The International Monetary Fund said Thursday it has trimmed down its expected global growth for 2015 to 3.3 percent, citing weaker-than-expected economic activity in North America during the first quarter. (Tweet This)
In April, the organization said its global growth projection for this year was at 3.5 percent.
Other factors contributing to the IMF’s downward revision include a rebound in oil prices, rising bond yields and weak inflation, it said the latest edition of its World Economic Outlook.
“Oil prices have rebounded more than expected in the second quarter of 2015, reflecting higher demand and expectations that oil production growth in the United States will slow faster than previously forecast,” the IMF said.
U.S. crude prices were up nearly 3 percent in morning trade.
“Nevertheless, the average annual oil price expected for 2015—US$59 a barrel—is in line with the oil price assumption in the April 2015 WEO, with a somewhat smaller increase forecast for 2016 and beyond…” the report said.
The IMF also kept its economic growth outlook for 2016 unchanged at 3.8 percent.
“The underlying drivers for a gradual acceleration in economic activity in advanced economies—easy financial conditions, more neutral fiscal policy in the euro area, lower fuel prices, and improving confidence and labor market conditions—remain intact,” the report said.
The report also noted a growth divergence between advanced and developing economies, adding it expects ” a more gradual pickup than was forecast in the April 2015 WEO” among advanced economies, while growth in emerging markets is expected to slow down.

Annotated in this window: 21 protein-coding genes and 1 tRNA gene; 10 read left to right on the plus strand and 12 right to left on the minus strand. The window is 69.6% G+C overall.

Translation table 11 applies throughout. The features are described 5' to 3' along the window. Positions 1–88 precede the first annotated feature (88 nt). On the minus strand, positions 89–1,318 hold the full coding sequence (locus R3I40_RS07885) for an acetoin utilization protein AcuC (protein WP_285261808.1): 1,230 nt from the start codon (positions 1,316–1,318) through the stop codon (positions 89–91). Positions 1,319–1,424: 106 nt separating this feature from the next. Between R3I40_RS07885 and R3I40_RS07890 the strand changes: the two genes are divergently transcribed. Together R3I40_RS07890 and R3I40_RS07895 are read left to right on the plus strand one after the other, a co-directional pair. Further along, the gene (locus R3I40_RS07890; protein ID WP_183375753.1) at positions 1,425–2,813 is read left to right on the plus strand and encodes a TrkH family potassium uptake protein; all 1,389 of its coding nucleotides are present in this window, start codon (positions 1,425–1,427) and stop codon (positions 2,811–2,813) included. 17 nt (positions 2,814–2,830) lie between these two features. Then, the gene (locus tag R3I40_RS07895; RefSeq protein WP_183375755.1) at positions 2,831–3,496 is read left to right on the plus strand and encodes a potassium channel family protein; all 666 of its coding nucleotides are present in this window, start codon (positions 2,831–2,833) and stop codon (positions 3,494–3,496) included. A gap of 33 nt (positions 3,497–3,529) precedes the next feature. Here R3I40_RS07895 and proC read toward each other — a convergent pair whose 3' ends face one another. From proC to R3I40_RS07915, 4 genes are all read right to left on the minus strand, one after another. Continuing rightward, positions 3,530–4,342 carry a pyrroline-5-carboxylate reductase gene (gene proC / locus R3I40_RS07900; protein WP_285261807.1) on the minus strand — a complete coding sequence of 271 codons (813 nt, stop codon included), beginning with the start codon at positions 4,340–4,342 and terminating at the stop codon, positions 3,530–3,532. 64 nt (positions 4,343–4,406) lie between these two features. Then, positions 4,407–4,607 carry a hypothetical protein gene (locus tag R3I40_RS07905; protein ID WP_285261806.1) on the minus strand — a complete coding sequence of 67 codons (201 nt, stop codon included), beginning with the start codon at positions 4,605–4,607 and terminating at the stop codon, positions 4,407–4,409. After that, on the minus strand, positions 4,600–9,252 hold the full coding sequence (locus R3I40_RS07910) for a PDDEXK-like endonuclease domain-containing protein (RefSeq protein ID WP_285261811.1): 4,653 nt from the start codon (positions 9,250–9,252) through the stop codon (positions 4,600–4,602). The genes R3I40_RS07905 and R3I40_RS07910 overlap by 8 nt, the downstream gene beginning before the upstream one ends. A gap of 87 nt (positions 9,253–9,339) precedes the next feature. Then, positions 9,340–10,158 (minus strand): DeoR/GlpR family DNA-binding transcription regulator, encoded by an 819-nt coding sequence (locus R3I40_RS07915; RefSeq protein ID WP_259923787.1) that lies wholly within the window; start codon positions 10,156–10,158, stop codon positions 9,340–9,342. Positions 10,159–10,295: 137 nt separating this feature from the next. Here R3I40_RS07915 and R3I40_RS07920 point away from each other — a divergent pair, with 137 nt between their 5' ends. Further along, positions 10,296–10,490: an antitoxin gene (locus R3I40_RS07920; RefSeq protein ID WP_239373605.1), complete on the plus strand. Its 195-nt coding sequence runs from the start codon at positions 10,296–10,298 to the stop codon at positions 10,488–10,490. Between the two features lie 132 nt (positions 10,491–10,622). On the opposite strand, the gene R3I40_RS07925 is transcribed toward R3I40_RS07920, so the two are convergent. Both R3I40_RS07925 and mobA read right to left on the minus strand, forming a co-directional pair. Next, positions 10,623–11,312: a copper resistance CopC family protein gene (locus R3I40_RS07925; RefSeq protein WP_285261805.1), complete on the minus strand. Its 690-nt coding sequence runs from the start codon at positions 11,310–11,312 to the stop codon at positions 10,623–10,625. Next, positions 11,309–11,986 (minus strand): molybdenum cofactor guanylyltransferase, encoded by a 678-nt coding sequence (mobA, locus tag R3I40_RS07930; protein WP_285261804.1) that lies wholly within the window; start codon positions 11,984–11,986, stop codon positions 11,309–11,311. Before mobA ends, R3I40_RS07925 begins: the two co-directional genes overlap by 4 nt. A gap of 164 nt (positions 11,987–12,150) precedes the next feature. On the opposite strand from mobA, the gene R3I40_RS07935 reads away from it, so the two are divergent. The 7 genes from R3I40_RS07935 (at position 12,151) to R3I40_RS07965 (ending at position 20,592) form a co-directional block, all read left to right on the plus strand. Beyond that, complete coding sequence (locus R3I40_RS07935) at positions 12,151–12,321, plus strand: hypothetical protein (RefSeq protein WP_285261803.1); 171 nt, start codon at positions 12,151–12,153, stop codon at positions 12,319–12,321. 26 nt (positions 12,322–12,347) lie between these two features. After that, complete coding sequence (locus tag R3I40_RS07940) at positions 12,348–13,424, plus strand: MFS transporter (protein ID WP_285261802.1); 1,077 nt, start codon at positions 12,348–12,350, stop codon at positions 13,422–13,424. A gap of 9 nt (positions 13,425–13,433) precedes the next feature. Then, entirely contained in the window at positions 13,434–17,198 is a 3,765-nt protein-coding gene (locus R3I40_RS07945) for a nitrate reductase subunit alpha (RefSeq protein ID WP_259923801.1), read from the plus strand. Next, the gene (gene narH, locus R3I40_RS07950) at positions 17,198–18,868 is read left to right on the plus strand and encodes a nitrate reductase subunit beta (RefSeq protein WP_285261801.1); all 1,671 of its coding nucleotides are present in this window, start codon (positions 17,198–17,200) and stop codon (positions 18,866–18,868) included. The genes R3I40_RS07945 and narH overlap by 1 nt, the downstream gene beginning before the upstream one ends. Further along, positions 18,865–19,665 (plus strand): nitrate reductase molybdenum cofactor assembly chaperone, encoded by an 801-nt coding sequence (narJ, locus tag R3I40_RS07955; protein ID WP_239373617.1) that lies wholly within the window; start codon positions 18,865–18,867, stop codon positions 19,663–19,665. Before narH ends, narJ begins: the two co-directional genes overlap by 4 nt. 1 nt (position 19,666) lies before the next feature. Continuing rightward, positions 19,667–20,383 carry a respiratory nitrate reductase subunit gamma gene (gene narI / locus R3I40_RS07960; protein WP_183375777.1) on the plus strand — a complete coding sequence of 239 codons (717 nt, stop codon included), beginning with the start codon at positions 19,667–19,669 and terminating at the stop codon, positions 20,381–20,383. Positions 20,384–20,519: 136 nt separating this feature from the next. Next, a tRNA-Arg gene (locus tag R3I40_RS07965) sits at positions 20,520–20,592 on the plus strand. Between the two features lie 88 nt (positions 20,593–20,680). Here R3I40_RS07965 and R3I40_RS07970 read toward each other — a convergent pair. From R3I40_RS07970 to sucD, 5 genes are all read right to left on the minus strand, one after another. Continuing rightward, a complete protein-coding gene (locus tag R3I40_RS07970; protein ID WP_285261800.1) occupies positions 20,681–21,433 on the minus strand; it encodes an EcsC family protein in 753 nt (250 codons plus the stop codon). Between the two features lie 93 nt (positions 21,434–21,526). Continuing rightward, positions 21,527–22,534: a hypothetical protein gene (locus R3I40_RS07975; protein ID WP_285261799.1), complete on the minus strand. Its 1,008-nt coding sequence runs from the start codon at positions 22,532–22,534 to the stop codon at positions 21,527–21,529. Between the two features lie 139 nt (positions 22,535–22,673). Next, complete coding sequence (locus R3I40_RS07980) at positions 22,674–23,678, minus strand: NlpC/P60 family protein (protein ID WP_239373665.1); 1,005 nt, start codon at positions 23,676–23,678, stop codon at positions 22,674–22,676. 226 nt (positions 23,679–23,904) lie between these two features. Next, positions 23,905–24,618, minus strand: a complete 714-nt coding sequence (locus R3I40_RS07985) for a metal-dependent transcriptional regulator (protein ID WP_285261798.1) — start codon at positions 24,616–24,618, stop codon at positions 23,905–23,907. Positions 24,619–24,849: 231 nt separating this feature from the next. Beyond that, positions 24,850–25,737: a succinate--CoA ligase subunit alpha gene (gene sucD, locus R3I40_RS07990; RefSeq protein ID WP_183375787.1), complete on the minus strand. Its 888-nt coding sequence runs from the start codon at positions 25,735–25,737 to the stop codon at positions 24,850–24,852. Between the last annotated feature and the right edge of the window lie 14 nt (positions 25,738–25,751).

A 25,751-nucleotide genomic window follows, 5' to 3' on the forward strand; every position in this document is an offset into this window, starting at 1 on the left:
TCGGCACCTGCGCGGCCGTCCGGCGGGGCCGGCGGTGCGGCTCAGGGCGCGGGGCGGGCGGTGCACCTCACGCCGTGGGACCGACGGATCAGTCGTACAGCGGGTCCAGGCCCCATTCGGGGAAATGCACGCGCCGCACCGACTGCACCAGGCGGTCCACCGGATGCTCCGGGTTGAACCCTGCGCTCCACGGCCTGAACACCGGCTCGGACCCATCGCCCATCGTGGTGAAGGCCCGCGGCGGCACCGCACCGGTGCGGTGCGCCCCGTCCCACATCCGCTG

“The unexpected weakness in North America, which accounts for the lion’s share of the growth forecast revision in advanced economies, is likely to prove a temporary setback.”
The IMF also said the U.S.’ underlying drivers for acceleration in consumption remain intact.
Regarding the slower growth in emerging markets and developing economies, the IMF stated:
“The slowdown reflects the dampening impact of lower commodity prices and tighter external financial conditions—particularly in Latin America and oil exporters, the rebalancing in China, and structural bottlenecks, as well as economic distress related to geopolitical factors—particularly in the Commonwealth of Independent States and some countries in the Middle East and North Africa.”
Olivier Blanchard, the IMF’s chief economist, said in prepared remarks that, while the IMF left its 2015 forecast for China unchanged at 6.8 percent, it did with greater uncertainty.
“The puncture of what had clearly become a stock market bubble may have some limited effect on spending. But, for the moment, the slowdown in growth is primarily led by a slowdown in real estate investment, a development we see as basically desirable,” he said, adding that the IMF expects China’s growth to slow down to 6.3 percent next year and to 6 percent in 2017.
Blanchard also said that the ongoing situation in Greece, while worrisome, should have a limited effect on the world economy.
“As dramatic as the events in Greece are, Greece accounts for less than two percent of the euro zone GDP, and less than one half of one percent of world GDP,” he said. “There is little question that Greece is suffering and may suffer even more under the scenario of a disorderly exit from the euro zone. But the effects on the rest of the world economy are likely to be limited.”